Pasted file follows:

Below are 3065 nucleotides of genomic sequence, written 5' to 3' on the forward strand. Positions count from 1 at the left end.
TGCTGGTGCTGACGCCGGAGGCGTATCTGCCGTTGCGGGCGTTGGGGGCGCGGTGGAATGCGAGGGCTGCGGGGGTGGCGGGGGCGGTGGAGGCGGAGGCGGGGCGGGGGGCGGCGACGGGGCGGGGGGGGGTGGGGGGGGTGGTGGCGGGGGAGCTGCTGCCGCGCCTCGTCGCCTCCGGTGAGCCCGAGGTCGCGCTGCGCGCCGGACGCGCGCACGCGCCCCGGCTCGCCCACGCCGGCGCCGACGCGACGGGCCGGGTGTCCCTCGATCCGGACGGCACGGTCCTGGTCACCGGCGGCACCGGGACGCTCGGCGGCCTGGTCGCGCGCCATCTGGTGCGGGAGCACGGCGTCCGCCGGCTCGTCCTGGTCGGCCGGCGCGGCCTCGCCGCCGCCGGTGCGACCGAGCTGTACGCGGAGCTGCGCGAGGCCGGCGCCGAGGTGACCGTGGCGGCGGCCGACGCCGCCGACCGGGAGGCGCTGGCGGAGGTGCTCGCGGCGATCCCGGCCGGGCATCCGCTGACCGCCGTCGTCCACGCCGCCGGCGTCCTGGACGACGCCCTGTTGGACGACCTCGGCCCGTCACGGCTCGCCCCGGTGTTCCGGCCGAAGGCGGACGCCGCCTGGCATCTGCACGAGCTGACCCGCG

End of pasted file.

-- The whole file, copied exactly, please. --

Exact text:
Below are 3065 nucleotides of genomic sequence, written 5' to 3' on the forward strand. Positions count from 1 at the left end.
TGCTGGTGCTGACGCCGGAGGCGTATCTGCCGTTGCGGGCGTTGGGGGCGCGGTGGAATGCGAGGGCTGCGGGGGTGGCGGGGGCGGTGGAGGCGGAGGCGGGGCGGGGGGCGGCGACGGGGCGGGGGGGGGTGGGGGGGGTGGTGGCGGGGGAGCTGCTGCCGCGCCTCGTCGCCTCCGGTGAGCCCGAGGTCGCGCTGCGCGCCGGACGCGCGCACGCGCCCCGGCTCGCCCACGCCGGCGCCGACGCGACGGGCCGGGTGTCCCTCGATCCGGACGGCACGGTCCTGGTCACCGGCGGCACCGGGACGCTCGGCGGCCTGGTCGCGCGCCATCTGGTGCGGGAGCACGGCGTCCGCCGGCTCGTCCTGGTCGGCCGGCGCGGCCTCGCCGCCGCCGGTGCGACCGAGCTGTACGCGGAGCTGCGCGAGGCCGGCGCCGAGGTGACCGTGGCGGCGGCCGACGCCGCCGACCGGGAGGCGCTGGCGGAGGTGCTCGCGGCGATCCCGGCCGGGCATCCGCTGACCGCCGTCGTCCACGCCGCCGGCGTCCTGGACGACGCCCTGTTGGACGACCTCGGCCCGTCACGGCTCGCCCCGGTGTTCCGGCCGAAGGCGGACGCCGCCTGGCATCTGCACGAGCTGACCCGCG